Biz / Tech

New government policies provide boost to development of the electronic chip industry

Hangzhou government launched a series of preferential policies and a nanoelectronics' research platform to boost development of the integrated circuit industry.

Hangzhou government recently launched a series of preferential policies and a nanoelectronics’ research platform to boost development of the integrated circuit industry.

Chinese telecom equipment maker ZTE was forced to suspend its main operations worldwide in mid-April after the US Commerce Department prohibited American companies from exporting products to the business.

That sanction triggered extensive discussions in Hangzhou about the necessity and urgency to develop a reliable chip industry. A range of policies and a platform were then considered in the first step of achieving that goal.

Hangzhou Economy and Information Commission took charge of implementing these policies, which came into effect yesterday. They consist of 14 terms, regarding subsidy, talent attraction and tax.

According to the policies, a project that invests more than 3 million yuan (US$443,700) in the research and development of microchips could be subsidized up 20 percent of the investment.

In addition, the government will offer financial support of up to 35 million yuan to a company that invests more than 50 million yuan on chip innovation and technological reforming.

If an innovative chip has been applied widely and reached an application scale beyond 5 million yuan, it could receive a grant of up to 3 million yuan.

In order to provide hi-tech companies with ample capital in the research and development fields, the government requires local banks to give preferential interest rate on loans. Meanwhile, a tax refund process is also simplified.

“These policies are the strongest ever to support the industry, covering all aspects of chip designing, making and application, treating all scales of companies equally,” said Xia Jiliang, director of Hangzhou Economy and Information Commission. “Before launching the policies, the commission visited Fujian, Hubei and Jiangsu provinces to draw experience from their chip industries. Our polices are believed to be more preferential because we hope to attract companies from other cities.

“Government departments will give priority to projects with power to drive the development speed of the local chip industry when allocating subsidies.”

All of the policies are expected to support the newly built nanoelectronics’ research platform, which is established under the cooperation of Qingshan Lake Nanoelectronics Smart Town in Lin’an District, CETHIK Group and China Sensor Network International Innovation Center.

The platform is hoping to assist hi-tech companies in testing and manufacturing chips with an aim of sharing technological resources and accelerating development speed of the chip technology. It is located in Qingshan Lake Nanoelectronics Smart Town, and based on a Magnetic Random Access Memory system of CETHIK Group.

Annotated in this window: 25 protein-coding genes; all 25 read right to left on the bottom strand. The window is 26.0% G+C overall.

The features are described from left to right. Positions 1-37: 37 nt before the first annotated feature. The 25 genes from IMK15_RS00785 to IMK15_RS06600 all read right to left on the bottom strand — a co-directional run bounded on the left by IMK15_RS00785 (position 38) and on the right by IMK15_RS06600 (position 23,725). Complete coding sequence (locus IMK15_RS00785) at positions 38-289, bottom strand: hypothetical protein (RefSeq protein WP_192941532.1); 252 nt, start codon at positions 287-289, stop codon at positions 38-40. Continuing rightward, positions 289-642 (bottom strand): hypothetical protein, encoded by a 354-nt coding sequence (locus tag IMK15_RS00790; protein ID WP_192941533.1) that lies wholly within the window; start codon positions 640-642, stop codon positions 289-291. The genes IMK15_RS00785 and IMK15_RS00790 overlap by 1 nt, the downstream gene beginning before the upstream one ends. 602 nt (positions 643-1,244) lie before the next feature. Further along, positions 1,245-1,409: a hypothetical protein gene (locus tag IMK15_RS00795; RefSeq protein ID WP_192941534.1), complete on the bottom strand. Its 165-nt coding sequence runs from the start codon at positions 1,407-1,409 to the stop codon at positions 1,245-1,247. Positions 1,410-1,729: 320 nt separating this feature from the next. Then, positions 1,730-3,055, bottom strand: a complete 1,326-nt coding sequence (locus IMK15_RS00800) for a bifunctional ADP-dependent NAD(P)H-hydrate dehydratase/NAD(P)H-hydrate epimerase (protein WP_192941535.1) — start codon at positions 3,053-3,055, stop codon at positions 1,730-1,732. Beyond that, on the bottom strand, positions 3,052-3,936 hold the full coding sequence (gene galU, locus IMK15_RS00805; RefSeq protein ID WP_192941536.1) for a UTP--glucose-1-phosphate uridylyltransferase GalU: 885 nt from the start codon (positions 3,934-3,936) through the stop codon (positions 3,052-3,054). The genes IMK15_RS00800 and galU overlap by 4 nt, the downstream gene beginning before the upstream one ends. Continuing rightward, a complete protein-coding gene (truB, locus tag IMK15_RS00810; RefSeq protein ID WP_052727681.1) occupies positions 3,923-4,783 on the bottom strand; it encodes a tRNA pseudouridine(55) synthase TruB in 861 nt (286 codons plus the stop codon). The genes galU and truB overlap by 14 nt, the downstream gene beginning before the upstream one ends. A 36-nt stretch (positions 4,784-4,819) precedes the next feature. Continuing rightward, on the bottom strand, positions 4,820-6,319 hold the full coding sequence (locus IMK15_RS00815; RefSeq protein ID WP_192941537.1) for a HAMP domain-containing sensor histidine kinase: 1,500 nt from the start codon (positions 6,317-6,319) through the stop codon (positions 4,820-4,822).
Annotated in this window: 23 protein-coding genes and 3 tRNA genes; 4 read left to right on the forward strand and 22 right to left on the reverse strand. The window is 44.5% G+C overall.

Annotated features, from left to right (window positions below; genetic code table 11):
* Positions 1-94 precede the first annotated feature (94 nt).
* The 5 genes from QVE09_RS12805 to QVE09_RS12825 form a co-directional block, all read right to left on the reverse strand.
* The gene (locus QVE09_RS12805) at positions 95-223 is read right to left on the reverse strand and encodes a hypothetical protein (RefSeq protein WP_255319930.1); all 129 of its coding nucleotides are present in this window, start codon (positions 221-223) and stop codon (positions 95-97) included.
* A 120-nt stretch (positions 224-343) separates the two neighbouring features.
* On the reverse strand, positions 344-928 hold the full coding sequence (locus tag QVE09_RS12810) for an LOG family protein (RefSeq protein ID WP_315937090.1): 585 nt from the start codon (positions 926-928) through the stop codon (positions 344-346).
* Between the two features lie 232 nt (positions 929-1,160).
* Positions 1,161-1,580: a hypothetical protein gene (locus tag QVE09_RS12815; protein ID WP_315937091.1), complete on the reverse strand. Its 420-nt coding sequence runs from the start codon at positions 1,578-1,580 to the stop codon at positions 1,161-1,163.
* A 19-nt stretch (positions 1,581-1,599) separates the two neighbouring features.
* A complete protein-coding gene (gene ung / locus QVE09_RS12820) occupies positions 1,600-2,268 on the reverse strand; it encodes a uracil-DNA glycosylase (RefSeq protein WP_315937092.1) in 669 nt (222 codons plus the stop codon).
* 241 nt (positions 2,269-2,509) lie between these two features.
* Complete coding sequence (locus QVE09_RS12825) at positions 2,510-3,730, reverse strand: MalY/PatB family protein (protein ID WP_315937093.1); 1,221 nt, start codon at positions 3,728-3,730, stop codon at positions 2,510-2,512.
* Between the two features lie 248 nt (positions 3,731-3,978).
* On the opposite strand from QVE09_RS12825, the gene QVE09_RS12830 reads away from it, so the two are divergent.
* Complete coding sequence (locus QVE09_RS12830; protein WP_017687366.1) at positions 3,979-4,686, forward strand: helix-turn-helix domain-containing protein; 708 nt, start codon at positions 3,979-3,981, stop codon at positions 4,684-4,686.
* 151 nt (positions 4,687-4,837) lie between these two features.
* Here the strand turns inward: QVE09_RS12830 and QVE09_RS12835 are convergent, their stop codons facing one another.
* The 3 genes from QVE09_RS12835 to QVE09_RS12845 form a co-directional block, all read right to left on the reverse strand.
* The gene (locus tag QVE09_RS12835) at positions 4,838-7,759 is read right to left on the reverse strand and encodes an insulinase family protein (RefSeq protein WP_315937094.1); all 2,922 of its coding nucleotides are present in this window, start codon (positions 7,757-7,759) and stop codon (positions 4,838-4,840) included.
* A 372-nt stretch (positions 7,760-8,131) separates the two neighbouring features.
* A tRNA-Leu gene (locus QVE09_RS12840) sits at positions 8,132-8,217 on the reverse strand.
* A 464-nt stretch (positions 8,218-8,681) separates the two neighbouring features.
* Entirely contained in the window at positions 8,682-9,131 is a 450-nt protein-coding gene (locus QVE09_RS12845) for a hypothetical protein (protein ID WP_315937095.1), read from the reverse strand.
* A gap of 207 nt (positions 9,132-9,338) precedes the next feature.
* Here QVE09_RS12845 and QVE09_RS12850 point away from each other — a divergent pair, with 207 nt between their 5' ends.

Covering an area of 40 square kilometers, the town is one of Hangzhou’s high-tech industry hubs. It enjoys a series of preferential policies from both Hangzhou and Zhejiang Province governments.


Covering an area of 40 square kilometers, Qingshan Lake Nanoelectronics Smart Town is one of Hangzhou’s high-tech industry hubs. 

Policy advantages make it ideal to develop the chip industry. Thus far, the town has attracted around 21 projects with a total investment of 6.3 billion yuan.

To encourage integrated circuit innovation, the town provides forward-thinking companies with financial support of up to 3 billion yuan. Except for ordinary rent and housing subsidies, professionals could get up to 6 million yuan of financial assistance on development, investment, equity funds and bank loans. As for startup incubators, they could get less than 5 million yuan on venue decorations and up to 2 million yuan on operation facilities.

Both companies and their projects must go through a series of assessments from the town’s management commission before they are approved of subsidies.

“Most local companies are small and lack capital and talent for further development. We need the government’s support to compete with our counterparts from other provinces. 

The new policies will help us solve key issues,” said Yin Ming from Hangzhou Zhongke Microelectronics Co, a chipmaker in satellite-based navigation technology. “Though Hangzhou has a better foundation with a couple of industrial leading companies, it needs a boost to development since rivals have also speeded up lately.”

A favorable living environment and convenient transportation are indispensable elements to allure hi-tech talent and organizations. Now, the town has 18 top-notch experts and 2,600 professionals, housing 55 national-level enterprises and 700 small-scale companies.

Last year, Lin’an was announced as the 10th district of Hangzhou and a Metro line has been planned to connect it with downtown Hangzhou. Three expressways and a light rail system are also under construction to link it with Xiaoshan International Airport, Shanghai and Jiangsu Province.

Meanwhile, local education and medical systems will be ameliorated to provide talent with quality living standards. Apartments are also under building to solve the housing problems.

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